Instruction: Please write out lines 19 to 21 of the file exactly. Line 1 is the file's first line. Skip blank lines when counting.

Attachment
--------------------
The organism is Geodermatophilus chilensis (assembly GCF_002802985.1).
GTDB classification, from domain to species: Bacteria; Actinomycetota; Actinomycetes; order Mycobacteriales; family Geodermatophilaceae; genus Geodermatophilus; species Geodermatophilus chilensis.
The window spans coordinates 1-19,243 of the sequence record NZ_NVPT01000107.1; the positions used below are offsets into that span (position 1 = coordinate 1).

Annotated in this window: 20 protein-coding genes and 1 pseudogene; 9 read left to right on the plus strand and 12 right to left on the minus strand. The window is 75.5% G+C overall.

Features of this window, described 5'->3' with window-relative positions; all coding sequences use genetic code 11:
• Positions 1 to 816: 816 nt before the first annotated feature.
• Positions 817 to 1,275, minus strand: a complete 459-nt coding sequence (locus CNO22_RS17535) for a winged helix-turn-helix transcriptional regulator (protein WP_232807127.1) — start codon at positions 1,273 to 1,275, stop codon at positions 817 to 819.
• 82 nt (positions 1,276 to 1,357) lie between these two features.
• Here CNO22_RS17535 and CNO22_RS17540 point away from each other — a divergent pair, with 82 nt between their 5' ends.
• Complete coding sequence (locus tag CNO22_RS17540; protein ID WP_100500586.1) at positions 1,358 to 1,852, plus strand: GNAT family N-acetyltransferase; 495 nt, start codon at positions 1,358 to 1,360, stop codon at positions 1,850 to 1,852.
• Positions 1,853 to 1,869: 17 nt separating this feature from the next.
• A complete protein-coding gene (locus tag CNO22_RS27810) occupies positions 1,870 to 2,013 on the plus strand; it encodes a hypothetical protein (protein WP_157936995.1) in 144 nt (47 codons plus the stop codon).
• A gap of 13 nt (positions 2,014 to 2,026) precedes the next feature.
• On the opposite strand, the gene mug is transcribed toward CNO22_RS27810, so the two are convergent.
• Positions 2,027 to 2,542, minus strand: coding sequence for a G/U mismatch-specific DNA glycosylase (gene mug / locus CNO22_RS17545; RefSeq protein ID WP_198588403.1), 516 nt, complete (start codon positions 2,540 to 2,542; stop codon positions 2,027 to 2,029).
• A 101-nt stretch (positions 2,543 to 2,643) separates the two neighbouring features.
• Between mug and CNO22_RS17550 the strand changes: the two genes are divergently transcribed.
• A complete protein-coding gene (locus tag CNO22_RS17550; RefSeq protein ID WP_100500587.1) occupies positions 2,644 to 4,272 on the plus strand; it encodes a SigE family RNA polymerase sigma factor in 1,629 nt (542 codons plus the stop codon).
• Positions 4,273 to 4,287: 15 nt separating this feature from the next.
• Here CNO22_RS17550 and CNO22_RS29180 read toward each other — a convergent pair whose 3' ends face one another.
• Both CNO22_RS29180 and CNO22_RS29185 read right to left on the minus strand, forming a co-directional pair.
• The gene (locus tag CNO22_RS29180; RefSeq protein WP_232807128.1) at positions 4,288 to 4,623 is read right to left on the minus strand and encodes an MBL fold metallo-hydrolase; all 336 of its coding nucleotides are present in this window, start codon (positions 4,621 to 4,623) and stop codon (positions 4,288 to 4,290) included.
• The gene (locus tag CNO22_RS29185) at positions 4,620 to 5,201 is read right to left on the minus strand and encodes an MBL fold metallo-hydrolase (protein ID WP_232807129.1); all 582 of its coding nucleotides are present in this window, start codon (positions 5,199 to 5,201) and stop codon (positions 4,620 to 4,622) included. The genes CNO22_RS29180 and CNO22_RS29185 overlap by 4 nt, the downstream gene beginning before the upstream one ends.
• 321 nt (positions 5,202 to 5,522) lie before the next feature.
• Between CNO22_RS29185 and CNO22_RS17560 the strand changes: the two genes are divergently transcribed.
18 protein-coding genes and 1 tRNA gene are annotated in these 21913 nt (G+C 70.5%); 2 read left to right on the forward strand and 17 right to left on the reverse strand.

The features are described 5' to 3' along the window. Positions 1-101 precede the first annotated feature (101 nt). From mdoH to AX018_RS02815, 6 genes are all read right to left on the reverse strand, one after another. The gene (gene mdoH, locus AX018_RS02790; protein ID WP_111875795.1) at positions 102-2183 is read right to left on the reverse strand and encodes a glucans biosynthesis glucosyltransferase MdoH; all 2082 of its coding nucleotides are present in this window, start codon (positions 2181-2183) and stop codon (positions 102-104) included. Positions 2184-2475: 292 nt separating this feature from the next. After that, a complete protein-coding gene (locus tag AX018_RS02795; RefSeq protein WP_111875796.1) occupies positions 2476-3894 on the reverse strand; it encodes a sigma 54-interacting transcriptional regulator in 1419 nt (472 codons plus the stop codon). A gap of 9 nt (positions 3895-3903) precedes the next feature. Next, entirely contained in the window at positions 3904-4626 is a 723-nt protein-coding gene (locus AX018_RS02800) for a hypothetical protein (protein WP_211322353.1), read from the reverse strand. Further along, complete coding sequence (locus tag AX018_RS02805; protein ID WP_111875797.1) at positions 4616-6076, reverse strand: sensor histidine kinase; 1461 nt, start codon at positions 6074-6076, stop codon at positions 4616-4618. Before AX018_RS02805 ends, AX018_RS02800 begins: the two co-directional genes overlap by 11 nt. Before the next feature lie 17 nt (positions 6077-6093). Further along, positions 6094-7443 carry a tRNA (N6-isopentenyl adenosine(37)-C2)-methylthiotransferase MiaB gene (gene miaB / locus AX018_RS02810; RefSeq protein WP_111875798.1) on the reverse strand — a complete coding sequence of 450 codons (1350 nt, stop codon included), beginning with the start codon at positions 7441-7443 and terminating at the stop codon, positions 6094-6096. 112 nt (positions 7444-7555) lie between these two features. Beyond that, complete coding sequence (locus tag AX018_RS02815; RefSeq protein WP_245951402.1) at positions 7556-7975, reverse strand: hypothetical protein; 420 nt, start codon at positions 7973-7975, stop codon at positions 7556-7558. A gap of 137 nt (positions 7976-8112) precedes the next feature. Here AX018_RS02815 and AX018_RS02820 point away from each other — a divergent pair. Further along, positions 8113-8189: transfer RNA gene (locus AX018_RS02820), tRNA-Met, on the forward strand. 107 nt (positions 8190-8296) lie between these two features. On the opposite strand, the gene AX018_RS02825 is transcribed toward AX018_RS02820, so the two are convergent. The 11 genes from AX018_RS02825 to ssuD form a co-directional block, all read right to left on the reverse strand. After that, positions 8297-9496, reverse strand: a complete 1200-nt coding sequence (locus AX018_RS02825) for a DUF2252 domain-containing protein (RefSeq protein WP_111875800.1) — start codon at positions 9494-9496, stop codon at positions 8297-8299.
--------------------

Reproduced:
• Positions 4,273 to 4,287: 15 nt separating this feature from the next.
• Here CNO22_RS17550 and CNO22_RS29180 read toward each other — a convergent pair whose 3' ends face one another.
• Both CNO22_RS29180 and CNO22_RS29185 read right to left on the minus strand, forming a co-directional pair.